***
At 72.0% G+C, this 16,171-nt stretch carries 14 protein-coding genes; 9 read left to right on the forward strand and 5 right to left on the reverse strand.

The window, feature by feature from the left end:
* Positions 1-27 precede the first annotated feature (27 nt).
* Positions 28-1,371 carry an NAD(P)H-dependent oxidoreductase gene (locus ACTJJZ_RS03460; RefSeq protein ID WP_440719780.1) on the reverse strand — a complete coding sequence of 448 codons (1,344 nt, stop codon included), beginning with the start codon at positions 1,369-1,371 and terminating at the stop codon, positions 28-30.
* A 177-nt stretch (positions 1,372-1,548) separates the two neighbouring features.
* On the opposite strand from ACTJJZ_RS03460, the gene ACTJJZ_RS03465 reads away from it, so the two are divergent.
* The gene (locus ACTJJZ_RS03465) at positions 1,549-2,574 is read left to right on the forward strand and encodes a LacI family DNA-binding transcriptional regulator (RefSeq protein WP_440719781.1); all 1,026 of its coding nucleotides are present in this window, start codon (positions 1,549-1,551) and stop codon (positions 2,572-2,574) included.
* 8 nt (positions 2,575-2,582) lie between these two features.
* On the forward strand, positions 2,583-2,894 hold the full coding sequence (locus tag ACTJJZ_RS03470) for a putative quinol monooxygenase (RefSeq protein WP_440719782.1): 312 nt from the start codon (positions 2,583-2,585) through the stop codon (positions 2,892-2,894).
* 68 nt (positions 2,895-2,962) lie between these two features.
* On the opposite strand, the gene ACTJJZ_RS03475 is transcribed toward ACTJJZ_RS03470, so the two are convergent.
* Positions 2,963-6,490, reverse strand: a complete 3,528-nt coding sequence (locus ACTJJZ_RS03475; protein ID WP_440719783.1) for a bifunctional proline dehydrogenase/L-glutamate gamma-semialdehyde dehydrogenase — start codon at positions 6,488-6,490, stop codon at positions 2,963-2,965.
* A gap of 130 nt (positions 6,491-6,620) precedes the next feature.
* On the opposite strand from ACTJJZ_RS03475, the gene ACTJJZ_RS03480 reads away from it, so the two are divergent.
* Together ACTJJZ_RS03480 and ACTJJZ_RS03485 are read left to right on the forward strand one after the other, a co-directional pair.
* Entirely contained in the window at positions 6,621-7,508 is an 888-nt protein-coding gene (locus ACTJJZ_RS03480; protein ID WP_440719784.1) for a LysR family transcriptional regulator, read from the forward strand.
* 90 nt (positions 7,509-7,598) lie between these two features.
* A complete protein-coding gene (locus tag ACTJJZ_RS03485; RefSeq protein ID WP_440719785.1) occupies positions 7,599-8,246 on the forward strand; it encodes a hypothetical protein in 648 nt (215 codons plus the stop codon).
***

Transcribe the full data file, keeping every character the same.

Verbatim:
At 72.0% G+C, this 16,171-nt stretch carries 14 protein-coding genes; 9 read left to right on the forward strand and 5 right to left on the reverse strand.

The window, feature by feature from the left end:
* Positions 1-27 precede the first annotated feature (27 nt).
* Positions 28-1,371 carry an NAD(P)H-dependent oxidoreductase gene (locus ACTJJZ_RS03460; RefSeq protein ID WP_440719780.1) on the reverse strand — a complete coding sequence of 448 codons (1,344 nt, stop codon included), beginning with the start codon at positions 1,369-1,371 and terminating at the stop codon, positions 28-30.
* A 177-nt stretch (positions 1,372-1,548) separates the two neighbouring features.
* On the opposite strand from ACTJJZ_RS03460, the gene ACTJJZ_RS03465 reads away from it, so the two are divergent.
* The gene (locus ACTJJZ_RS03465) at positions 1,549-2,574 is read left to right on the forward strand and encodes a LacI family DNA-binding transcriptional regulator (RefSeq protein WP_440719781.1); all 1,026 of its coding nucleotides are present in this window, start codon (positions 1,549-1,551) and stop codon (positions 2,572-2,574) included.
* 8 nt (positions 2,575-2,582) lie between these two features.
* On the forward strand, positions 2,583-2,894 hold the full coding sequence (locus tag ACTJJZ_RS03470) for a putative quinol monooxygenase (RefSeq protein WP_440719782.1): 312 nt from the start codon (positions 2,583-2,585) through the stop codon (positions 2,892-2,894).
* 68 nt (positions 2,895-2,962) lie between these two features.
* On the opposite strand, the gene ACTJJZ_RS03475 is transcribed toward ACTJJZ_RS03470, so the two are convergent.
* Positions 2,963-6,490, reverse strand: a complete 3,528-nt coding sequence (locus ACTJJZ_RS03475; protein ID WP_440719783.1) for a bifunctional proline dehydrogenase/L-glutamate gamma-semialdehyde dehydrogenase — start codon at positions 6,488-6,490, stop codon at positions 2,963-2,965.
* A gap of 130 nt (positions 6,491-6,620) precedes the next feature.
* On the opposite strand from ACTJJZ_RS03475, the gene ACTJJZ_RS03480 reads away from it, so the two are divergent.
* Together ACTJJZ_RS03480 and ACTJJZ_RS03485 are read left to right on the forward strand one after the other, a co-directional pair.
* Entirely contained in the window at positions 6,621-7,508 is an 888-nt protein-coding gene (locus ACTJJZ_RS03480; protein ID WP_440719784.1) for a LysR family transcriptional regulator, read from the forward strand.
* 90 nt (positions 7,509-7,598) lie between these two features.
* A complete protein-coding gene (locus tag ACTJJZ_RS03485; RefSeq protein ID WP_440719785.1) occupies positions 7,599-8,246 on the forward strand; it encodes a hypothetical protein in 648 nt (215 codons plus the stop codon).